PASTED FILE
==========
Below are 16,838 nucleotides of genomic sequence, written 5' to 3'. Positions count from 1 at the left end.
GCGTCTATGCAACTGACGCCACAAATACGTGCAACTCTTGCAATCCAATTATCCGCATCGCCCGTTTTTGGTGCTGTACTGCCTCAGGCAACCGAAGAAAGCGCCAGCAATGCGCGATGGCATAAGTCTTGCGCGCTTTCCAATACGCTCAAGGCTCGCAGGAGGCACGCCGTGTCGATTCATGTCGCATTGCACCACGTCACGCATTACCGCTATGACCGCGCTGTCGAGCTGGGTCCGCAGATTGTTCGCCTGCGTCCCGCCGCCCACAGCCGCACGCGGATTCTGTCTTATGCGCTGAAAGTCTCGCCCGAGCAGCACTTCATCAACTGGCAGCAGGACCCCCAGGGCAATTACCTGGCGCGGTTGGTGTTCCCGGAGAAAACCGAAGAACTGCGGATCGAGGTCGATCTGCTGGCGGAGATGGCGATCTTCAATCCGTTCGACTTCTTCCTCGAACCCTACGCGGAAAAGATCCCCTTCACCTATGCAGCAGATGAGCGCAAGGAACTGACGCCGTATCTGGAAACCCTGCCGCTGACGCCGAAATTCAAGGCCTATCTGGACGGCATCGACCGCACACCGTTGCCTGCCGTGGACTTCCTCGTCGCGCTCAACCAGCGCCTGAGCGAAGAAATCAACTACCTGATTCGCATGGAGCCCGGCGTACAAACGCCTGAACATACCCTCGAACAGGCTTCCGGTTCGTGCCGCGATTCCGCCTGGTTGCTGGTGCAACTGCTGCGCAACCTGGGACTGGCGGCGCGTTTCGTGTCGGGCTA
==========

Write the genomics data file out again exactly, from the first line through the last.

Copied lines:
Below are 16,838 nucleotides of genomic sequence, written 5' to 3'. Positions count from 1 at the left end.
GCGTCTATGCAACTGACGCCACAAATACGTGCAACTCTTGCAATCCAATTATCCGCATCGCCCGTTTTTGGTGCTGTACTGCCTCAGGCAACCGAAGAAAGCGCCAGCAATGCGCGATGGCATAAGTCTTGCGCGCTTTCCAATACGCTCAAGGCTCGCAGGAGGCACGCCGTGTCGATTCATGTCGCATTGCACCACGTCACGCATTACCGCTATGACCGCGCTGTCGAGCTGGGTCCGCAGATTGTTCGCCTGCGTCCCGCCGCCCACAGCCGCACGCGGATTCTGTCTTATGCGCTGAAAGTCTCGCCCGAGCAGCACTTCATCAACTGGCAGCAGGACCCCCAGGGCAATTACCTGGCGCGGTTGGTGTTCCCGGAGAAAACCGAAGAACTGCGGATCGAGGTCGATCTGCTGGCGGAGATGGCGATCTTCAATCCGTTCGACTTCTTCCTCGAACCCTACGCGGAAAAGATCCCCTTCACCTATGCAGCAGATGAGCGCAAGGAACTGACGCCGTATCTGGAAACCCTGCCGCTGACGCCGAAATTCAAGGCCTATCTGGACGGCATCGACCGCACACCGTTGCCTGCCGTGGACTTCCTCGTCGCGCTCAACCAGCGCCTGAGCGAAGAAATCAACTACCTGATTCGCATGGAGCCCGGCGTACAAACGCCTGAACATACCCTCGAACAGGCTTCCGGTTCGTGCCGCGATTCCGCCTGGTTGCTGGTGCAACTGCTGCGCAACCTGGGACTGGCGGCGCGTTTCGTGTCGGGCTA